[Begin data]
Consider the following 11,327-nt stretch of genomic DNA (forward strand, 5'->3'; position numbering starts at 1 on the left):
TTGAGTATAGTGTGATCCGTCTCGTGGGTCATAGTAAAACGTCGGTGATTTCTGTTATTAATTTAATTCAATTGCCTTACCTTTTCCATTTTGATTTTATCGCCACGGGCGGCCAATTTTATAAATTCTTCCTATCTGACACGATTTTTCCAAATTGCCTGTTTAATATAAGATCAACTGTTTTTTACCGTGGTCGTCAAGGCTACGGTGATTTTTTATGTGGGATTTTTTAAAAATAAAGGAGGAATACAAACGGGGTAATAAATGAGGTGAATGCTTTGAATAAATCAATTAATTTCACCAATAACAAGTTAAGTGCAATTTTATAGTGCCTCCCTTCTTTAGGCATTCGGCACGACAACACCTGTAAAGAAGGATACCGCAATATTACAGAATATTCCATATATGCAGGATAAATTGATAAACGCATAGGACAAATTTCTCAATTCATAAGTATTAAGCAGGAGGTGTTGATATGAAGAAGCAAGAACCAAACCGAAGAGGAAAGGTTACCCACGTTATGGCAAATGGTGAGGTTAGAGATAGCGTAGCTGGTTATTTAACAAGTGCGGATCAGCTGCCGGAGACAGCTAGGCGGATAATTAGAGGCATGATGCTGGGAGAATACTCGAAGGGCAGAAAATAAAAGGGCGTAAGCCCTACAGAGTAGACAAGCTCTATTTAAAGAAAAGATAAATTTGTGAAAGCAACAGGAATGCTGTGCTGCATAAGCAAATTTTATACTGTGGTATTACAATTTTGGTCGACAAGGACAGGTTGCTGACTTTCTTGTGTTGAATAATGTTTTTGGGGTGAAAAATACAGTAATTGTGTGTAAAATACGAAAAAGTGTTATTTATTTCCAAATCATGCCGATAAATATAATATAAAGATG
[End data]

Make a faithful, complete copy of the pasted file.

Consider the following 11,327-nt stretch of genomic DNA (forward strand, 5'->3'; position numbering starts at 1 on the left):
TTGAGTATAGTGTGATCCGTCTCGTGGGTCATAGTAAAACGTCGGTGATTTCTGTTATTAATTTAATTCAATTGCCTTACCTTTTCCATTTTGATTTTATCGCCACGGGCGGCCAATTTTATAAATTCTTCCTATCTGACACGATTTTTCCAAATTGCCTGTTTAATATAAGATCAACTGTTTTTTACCGTGGTCGTCAAGGCTACGGTGATTTTTTATGTGGGATTTTTTAAAAATAAAGGAGGAATACAAACGGGGTAATAAATGAGGTGAATGCTTTGAATAAATCAATTAATTTCACCAATAACAAGTTAAGTGCAATTTTATAGTGCCTCCCTTCTTTAGGCATTCGGCACGACAACACCTGTAAAGAAGGATACCGCAATATTACAGAATATTCCATATATGCAGGATAAATTGATAAACGCATAGGACAAATTTCTCAATTCATAAGTATTAAGCAGGAGGTGTTGATATGAAGAAGCAAGAACCAAACCGAAGAGGAAAGGTTACCCACGTTATGGCAAATGGTGAGGTTAGAGATAGCGTAGCTGGTTATTTAACAAGTGCGGATCAGCTGCCGGAGACAGCTAGGCGGATAATTAGAGGCATGATGCTGGGAGAATACTCGAAGGGCAGAAAATAAAAGGGCGTAAGCCCTACAGAGTAGACAAGCTCTATTTAAAGAAAAGATAAATTTGTGAAAGCAACAGGAATGCTGTGCTGCATAAGCAAATTTTATACTGTGGTATTACAATTTTGGTCGACAAGGACAGGTTGCTGACTTTCTTGTGTTGAATAATGTTTTTGGGGTGAAAAATACAGTAATTGTGTGTAAAATACGAAAAAGTGTTATTTATTTCCAAATCATGCCGATAAATATAATATAAAGATG